ATLANTA — Fulton County District Attorney Fani Willis, who is prosecuting Donald Trump in Georgia for trying to overturn the 2020 election, is also trying to hold federal officials accountable in two other wholly unrelated cases. She has much better odds of convicting the former president.
In 2019, an Atlanta police officer serving on an FBI-led task force killed a 21-year-old Black man named Jimmy Atchison, who was wanted on a local warrant alleging he stole an acquaintance’s purse at gunpoint. The task force raided his girlfriend’s apartment and then chased Atchison, who local prosecutors said wasn’t armed, into a neighbor’s home, where the officer shot him in a closet.
Willis’ predecessor as district attorney began building a case against the officer, Sung Kim. Prosecutors also launched an investigation into the death of Jamarion Robinson, a mentally ill 26-year-old who was shot 59 times by members of a U.S. Marshals task force in 2016.
Willis, who took office in January 2021, has pursued both cases. She charged the two officers who shot Robinson with murder in 2021, and in 2022 she charged Kim with murder, as well. All three officers pleaded not guilty. Legal experts predict that convictions are unlikely.
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Willis is the only local prosecutor in the country with two ongoing murder cases against members of Justice Department law enforcement task forces related to on-duty shootings. “Nobody’s above the law,” Willis told NBC News. “No citizen is beneath the protection of a district attorney. And no citizen is above prosecution if you do something wrong.”
Atchison is one of at least 223 people shot by federal agents, task force officers or local police assisting in cases tied to Justice Department law enforcement agencies from 2018 to 2022, according to an analysis of court documents, law enforcement records and news accounts by NBC News.
During that period, local prosecutors, grand juries or law enforcement agencies deemed those shootings as justified 98% of the time. Of the 144 shooting reviews documented by NBC News, only two, including the Atchison case, resulted in criminal charges against on-duty officers.
Over the last three decades, a handful of local prosecutors have tried to convict federal agents or federal task force members of murder or manslaughter after fatal shootings. To date, no prosecutor has succeeded, according to a review of court cases on Thomson Reuters Westlaw.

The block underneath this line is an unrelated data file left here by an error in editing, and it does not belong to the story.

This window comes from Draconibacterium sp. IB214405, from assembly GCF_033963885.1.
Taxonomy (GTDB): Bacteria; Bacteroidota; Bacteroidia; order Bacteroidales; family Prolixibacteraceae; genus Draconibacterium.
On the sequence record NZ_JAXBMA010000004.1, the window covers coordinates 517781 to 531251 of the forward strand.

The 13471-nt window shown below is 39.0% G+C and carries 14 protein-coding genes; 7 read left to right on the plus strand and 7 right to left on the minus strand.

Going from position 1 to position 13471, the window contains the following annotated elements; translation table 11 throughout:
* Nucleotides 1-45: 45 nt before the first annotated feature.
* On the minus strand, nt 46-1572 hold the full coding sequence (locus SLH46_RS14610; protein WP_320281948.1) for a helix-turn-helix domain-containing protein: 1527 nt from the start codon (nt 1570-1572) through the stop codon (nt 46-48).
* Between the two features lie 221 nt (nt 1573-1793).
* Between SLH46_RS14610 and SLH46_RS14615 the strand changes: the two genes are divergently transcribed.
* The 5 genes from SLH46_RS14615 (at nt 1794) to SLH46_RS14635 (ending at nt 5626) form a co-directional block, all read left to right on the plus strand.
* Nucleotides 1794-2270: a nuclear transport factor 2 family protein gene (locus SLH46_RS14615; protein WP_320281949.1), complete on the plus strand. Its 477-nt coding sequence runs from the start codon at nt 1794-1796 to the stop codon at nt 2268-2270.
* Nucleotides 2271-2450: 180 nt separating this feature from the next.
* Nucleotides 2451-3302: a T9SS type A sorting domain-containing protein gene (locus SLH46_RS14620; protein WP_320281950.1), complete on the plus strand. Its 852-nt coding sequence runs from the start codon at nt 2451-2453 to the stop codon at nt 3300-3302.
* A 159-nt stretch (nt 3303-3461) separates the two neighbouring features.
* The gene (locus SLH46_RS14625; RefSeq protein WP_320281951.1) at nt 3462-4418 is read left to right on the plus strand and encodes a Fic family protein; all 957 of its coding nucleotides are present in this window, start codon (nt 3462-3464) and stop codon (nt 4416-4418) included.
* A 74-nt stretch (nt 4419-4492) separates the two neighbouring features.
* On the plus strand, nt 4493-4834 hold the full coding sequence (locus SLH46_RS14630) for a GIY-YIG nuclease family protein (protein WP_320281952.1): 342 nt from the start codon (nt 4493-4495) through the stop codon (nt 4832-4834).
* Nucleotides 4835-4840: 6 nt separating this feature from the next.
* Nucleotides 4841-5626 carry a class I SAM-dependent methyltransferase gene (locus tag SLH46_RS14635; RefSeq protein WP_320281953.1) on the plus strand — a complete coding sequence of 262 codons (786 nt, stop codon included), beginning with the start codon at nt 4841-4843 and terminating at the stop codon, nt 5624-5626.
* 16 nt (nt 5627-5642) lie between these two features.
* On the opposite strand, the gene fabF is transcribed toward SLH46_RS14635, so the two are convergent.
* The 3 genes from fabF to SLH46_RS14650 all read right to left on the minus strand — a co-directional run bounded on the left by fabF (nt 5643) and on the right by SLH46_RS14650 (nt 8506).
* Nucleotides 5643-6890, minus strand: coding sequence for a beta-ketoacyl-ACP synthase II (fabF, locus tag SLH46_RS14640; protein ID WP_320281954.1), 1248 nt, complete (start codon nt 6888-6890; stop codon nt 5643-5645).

Cases typically get moved to federal court, where they are more likely to be dismissed. Again and again, federal judges have dismissed charges by prosecutors, citing long-standing legal precedents.
In September, a federal judge moved Willis’ murder case against Kim from county court to federal court, where a federal judge is now presiding over it. Willis told NBC News that since then, family members of the victims and representatives from her office haven’t been treated well by Justice Department attorneys.
“That’s not an acceptable thing. They are treated very poorly when they are in that courtroom,” Willis said. “It has troubled me the way that the victims’ families and my prosecutors and investigators have been treated.”
Spokespeople for the Justice Department, the FBI and the U.S. Marshals declined to answer questions about specific cases. Donald Samuel, an attorney for Kim, who has retired from the Atlanta Police Department, declined to comment, as well.
Peter Carr, a spokesperson for the Justice Department, said in a statement that the department was proud of the work of its law enforcement officers. He added that it recognizes the importance of transparency and accountability and had recently updated its use-of-force policy.
“Because there are circumstances where the use of force may occur, we recently updated our policy to ensure it parallels the best practices of federal, state and local law enforcement,” Carr said.
Gerald Griggs, a civil rights attorney and the president of the Georgia chapter of the NAACP, said federal officials must do more. Griggs said he and other local activists are determined to use the Atchison and Robinson cases as a launchpad to ensure that federal officers are held to the same standard as local police.
“People didn’t understand that this is happening with federal officers. Everyone is focused on state and local officers,” he told NBC News. “We are litigating this issue and trying to change the law.”
‘They’re saying that they’re immune from prosecution’
Four days after Christmas in 2018, a young woman told Atlanta police that Atchison, a friend of a friend, had pulled out a gun and stolen her handbag and cellphone, county records show. Atchison didn’t have any prior felony convictions. Still, the FBI’s Atlanta Metro Major Offender task force, which combines local police with federal agents, adopted the case.